First World War (1914 – 1918)

Canada’s role in the First World War

The armistice of November 11, 1918, brought relief to the whole world. Never before had there been such a conflict. For a nation of eight million people Canada’s war effort was remarkable. More than 650,000 men and women from Canada and Newfoundland served — over 66,000 gave their lives and more than 172,000 were wounded. It was this immense sacrifice that lead to Canada’s separate signature on the Peace Treaty. No longer viewed as just a colony of England, Canada had truly achieved nation status. This nationhood was purchased by the gallant men who stood fast at Ypres, stormed Regina Trench, climbed the heights of Vimy Ridge, captured Passchendaele, and entered Mons on November 11, 1918.


Timeline - Canada and its military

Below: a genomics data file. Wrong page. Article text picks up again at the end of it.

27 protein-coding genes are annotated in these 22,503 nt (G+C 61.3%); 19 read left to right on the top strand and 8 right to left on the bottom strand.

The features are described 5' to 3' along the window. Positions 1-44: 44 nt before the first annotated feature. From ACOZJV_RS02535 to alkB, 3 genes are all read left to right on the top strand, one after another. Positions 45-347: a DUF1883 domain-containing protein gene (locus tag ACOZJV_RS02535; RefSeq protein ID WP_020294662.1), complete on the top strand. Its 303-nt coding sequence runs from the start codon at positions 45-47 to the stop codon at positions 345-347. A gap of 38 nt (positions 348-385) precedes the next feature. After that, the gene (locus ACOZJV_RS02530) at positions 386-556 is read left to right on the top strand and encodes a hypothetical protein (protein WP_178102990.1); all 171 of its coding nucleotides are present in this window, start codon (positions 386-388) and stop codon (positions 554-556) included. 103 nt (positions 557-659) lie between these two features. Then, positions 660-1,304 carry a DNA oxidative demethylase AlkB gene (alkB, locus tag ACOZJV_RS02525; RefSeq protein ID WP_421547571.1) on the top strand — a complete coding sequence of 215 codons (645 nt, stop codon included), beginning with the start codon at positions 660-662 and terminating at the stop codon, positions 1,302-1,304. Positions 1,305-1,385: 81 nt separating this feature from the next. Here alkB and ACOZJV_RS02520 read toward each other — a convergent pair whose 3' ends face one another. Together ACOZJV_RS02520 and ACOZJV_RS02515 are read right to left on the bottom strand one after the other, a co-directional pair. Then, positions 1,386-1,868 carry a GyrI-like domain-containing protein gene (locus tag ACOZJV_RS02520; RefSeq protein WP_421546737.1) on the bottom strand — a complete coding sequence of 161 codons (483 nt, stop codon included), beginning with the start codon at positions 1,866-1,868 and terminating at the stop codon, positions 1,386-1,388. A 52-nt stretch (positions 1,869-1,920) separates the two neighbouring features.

Experience Vimy

Transcript

I’ll never forget Vimy Ridge.
(Lieutenant Frank Benjamin Conrad)

The attack was to start at 5 o’clock Monday morning, April the 9. Easter Monday Morning.
(Lieutenant John Percy Copp)

It started in such a noise I had never heard and hope I never will again.
(Lance-Corporal Whitfield Thomas Ganong)

The duty of the Canadian Corps was to capture Vimy ridge and they did it.
(Major Orvil Ard Elliott)

I only hope that when the total casualty lists are made up that they are not too heavy.
(Major Orvil Ard Elliott)

That was quite a day, one which I never want to go through again.
(Lieutenant John Percy Copp)

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